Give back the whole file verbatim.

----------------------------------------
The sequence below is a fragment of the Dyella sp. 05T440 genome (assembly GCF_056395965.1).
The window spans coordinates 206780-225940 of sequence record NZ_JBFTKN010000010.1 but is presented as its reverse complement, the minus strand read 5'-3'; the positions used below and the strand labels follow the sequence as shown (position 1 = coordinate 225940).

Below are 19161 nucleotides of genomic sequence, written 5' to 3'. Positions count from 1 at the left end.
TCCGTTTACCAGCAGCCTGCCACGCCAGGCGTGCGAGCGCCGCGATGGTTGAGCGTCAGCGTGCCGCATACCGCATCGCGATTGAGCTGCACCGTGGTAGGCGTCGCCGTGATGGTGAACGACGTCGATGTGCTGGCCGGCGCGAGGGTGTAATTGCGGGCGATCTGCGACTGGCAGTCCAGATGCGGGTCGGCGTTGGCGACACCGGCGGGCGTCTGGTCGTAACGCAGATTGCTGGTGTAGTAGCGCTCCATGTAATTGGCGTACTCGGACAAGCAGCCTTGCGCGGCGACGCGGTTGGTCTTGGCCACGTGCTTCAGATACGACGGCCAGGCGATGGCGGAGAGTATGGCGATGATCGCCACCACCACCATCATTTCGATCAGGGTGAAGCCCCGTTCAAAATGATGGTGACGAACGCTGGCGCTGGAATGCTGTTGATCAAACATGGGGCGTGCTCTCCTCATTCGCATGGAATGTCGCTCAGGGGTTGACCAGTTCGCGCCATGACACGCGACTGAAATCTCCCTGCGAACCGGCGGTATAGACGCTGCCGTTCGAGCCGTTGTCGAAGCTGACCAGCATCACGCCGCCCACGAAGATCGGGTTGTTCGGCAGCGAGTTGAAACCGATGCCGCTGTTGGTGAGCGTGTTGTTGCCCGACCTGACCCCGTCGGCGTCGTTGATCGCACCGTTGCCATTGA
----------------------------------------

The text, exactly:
The sequence below is a fragment of the Dyella sp. 05T440 genome (assembly GCF_056395965.1).
The window spans coordinates 206780-225940 of sequence record NZ_JBFTKN010000010.1 but is presented as its reverse complement, the minus strand read 5'-3'; the positions used below and the strand labels follow the sequence as shown (position 1 = coordinate 225940).

Below are 19161 nucleotides of genomic sequence, written 5' to 3'. Positions count from 1 at the left end.
TCCGTTTACCAGCAGCCTGCCACGCCAGGCGTGCGAGCGCCGCGATGGTTGAGCGTCAGCGTGCCGCATACCGCATCGCGATTGAGCTGCACCGTGGTAGGCGTCGCCGTGATGGTGAACGACGTCGATGTGCTGGCCGGCGCGAGGGTGTAATTGCGGGCGATCTGCGACTGGCAGTCCAGATGCGGGTCGGCGTTGGCGACACCGGCGGGCGTCTGGTCGTAACGCAGATTGCTGGTGTAGTAGCGCTCCATGTAATTGGCGTACTCGGACAAGCAGCCTTGCGCGGCGACGCGGTTGGTCTTGGCCACGTGCTTCAGATACGACGGCCAGGCGATGGCGGAGAGTATGGCGATGATCGCCACCACCACCATCATTTCGATCAGGGTGAAGCCCCGTTCAAAATGATGGTGACGAACGCTGGCGCTGGAATGCTGTTGATCAAACATGGGGCGTGCTCTCCTCATTCGCATGGAATGTCGCTCAGGGGTTGACCAGTTCGCGCCATGACACGCGACTGAAATCTCCCTGCGAACCGGCGGTATAGACGCTGCCGTTCGAGCCGTTGTCGAAGCTGACCAGCATCACGCCGCCCACGAAGATCGGGTTGTTCGGCAGCGAGTTGAAACCGATGCCGCTGTTGGTGAGCGTGTTGTTGCCCGACCTGACCCCGTCGGCGTCGTTGATCGCACCGTTGCCATTGA